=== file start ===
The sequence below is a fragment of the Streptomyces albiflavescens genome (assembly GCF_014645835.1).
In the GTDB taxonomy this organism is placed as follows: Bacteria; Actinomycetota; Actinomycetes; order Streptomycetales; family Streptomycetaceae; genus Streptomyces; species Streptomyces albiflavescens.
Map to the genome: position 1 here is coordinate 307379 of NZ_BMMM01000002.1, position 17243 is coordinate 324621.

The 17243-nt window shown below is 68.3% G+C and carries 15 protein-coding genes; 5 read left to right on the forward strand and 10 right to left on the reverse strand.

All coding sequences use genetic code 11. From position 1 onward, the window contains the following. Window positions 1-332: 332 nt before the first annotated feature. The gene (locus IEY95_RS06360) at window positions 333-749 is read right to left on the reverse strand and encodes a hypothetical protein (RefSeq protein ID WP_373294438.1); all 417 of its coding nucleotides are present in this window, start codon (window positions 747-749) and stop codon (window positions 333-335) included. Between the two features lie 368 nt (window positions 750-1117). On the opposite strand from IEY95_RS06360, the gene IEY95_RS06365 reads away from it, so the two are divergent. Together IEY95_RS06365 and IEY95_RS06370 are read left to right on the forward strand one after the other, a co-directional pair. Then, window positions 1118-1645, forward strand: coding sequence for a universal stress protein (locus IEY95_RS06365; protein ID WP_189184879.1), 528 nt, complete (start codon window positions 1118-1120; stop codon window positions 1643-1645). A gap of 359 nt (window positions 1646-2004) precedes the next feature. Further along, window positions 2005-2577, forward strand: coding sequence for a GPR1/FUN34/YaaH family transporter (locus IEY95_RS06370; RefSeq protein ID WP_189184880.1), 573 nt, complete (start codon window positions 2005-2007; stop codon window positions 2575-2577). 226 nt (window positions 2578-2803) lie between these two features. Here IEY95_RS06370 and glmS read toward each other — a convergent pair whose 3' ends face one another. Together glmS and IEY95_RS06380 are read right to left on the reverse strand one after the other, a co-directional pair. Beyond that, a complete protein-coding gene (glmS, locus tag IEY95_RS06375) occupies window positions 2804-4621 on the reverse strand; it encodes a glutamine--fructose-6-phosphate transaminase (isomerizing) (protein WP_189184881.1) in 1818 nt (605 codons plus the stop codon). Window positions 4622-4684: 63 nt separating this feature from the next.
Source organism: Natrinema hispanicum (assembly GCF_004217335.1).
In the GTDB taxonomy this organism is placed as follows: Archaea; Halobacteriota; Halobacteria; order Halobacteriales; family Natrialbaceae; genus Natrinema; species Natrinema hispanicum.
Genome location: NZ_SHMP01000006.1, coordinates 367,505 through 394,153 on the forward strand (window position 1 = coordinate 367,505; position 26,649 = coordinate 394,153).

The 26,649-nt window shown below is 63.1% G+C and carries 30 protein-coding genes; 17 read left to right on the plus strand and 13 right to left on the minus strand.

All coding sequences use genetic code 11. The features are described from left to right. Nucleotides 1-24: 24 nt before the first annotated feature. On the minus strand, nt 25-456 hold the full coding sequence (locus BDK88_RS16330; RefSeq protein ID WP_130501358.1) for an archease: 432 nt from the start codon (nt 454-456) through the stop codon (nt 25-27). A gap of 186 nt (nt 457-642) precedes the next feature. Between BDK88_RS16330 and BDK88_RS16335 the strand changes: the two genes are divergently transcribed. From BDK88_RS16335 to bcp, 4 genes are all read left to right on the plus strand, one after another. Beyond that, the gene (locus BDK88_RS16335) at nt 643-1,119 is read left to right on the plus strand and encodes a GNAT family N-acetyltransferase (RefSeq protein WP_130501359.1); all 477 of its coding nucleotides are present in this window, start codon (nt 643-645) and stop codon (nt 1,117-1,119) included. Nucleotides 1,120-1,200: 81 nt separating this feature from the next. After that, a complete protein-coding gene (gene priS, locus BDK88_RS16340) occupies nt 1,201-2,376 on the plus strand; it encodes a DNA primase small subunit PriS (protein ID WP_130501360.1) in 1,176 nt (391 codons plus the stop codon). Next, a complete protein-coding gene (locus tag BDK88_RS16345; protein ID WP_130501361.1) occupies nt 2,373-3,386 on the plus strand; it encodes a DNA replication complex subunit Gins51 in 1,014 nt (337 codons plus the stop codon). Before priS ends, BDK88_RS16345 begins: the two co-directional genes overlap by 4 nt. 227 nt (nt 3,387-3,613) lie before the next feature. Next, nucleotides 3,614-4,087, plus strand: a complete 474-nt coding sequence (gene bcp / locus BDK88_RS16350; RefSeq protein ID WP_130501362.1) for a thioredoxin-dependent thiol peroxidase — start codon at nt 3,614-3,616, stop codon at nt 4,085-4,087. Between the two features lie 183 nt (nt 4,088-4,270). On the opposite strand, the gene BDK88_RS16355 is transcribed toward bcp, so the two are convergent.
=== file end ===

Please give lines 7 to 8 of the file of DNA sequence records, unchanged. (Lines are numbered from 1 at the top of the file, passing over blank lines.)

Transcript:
In the GTDB taxonomy this organism is placed as follows: Archaea; Halobacteriota; Halobacteria; order Halobacteriales; family Natrialbaceae; genus Natrinema; species Natrinema hispanicum.
Genome location: NZ_SHMP01000006.1, coordinates 367,505 through 394,153 on the forward strand (window position 1 = coordinate 367,505; position 26,649 = coordinate 394,153).